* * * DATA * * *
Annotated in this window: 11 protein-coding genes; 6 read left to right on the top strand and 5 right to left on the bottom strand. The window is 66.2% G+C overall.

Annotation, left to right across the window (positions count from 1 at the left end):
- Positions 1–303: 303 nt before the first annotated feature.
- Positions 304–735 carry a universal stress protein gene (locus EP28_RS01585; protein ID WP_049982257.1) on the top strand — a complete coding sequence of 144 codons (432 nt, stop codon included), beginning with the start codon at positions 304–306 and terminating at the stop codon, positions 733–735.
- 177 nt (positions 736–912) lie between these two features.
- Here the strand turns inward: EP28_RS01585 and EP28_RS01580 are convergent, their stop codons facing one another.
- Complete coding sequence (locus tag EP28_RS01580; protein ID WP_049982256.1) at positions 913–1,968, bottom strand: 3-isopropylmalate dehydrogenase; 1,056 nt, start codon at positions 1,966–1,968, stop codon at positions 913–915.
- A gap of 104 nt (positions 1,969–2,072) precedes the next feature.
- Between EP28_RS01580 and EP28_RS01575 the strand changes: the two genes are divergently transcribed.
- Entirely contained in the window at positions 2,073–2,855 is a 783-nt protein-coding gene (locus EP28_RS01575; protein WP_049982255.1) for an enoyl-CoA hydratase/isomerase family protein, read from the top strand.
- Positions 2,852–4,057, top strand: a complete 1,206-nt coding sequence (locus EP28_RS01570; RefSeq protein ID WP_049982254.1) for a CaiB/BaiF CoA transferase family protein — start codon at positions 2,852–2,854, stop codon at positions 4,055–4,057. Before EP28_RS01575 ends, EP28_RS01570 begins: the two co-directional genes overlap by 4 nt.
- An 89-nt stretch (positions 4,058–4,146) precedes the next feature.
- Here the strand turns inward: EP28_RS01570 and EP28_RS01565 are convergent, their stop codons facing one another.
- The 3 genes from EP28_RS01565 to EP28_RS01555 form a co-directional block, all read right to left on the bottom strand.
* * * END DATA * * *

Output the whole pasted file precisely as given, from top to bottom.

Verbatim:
Annotated in this window: 11 protein-coding genes; 6 read left to right on the top strand and 5 right to left on the bottom strand. The window is 66.2% G+C overall.

Annotation, left to right across the window (positions count from 1 at the left end):
- Positions 1–303: 303 nt before the first annotated feature.
- Positions 304–735 carry a universal stress protein gene (locus EP28_RS01585; protein ID WP_049982257.1) on the top strand — a complete coding sequence of 144 codons (432 nt, stop codon included), beginning with the start codon at positions 304–306 and terminating at the stop codon, positions 733–735.
- 177 nt (positions 736–912) lie between these two features.
- Here the strand turns inward: EP28_RS01585 and EP28_RS01580 are convergent, their stop codons facing one another.
- Complete coding sequence (locus tag EP28_RS01580; protein ID WP_049982256.1) at positions 913–1,968, bottom strand: 3-isopropylmalate dehydrogenase; 1,056 nt, start codon at positions 1,966–1,968, stop codon at positions 913–915.
- A gap of 104 nt (positions 1,969–2,072) precedes the next feature.
- Between EP28_RS01580 and EP28_RS01575 the strand changes: the two genes are divergently transcribed.
- Entirely contained in the window at positions 2,073–2,855 is a 783-nt protein-coding gene (locus EP28_RS01575; protein WP_049982255.1) for an enoyl-CoA hydratase/isomerase family protein, read from the top strand.
- Positions 2,852–4,057, top strand: a complete 1,206-nt coding sequence (locus EP28_RS01570; RefSeq protein ID WP_049982254.1) for a CaiB/BaiF CoA transferase family protein — start codon at positions 2,852–2,854, stop codon at positions 4,055–4,057. Before EP28_RS01575 ends, EP28_RS01570 begins: the two co-directional genes overlap by 4 nt.
- An 89-nt stretch (positions 4,058–4,146) precedes the next feature.
- Here the strand turns inward: EP28_RS01570 and EP28_RS01565 are convergent, their stop codons facing one another.
- The 3 genes from EP28_RS01565 to EP28_RS01555 form a co-directional block, all read right to left on the bottom strand.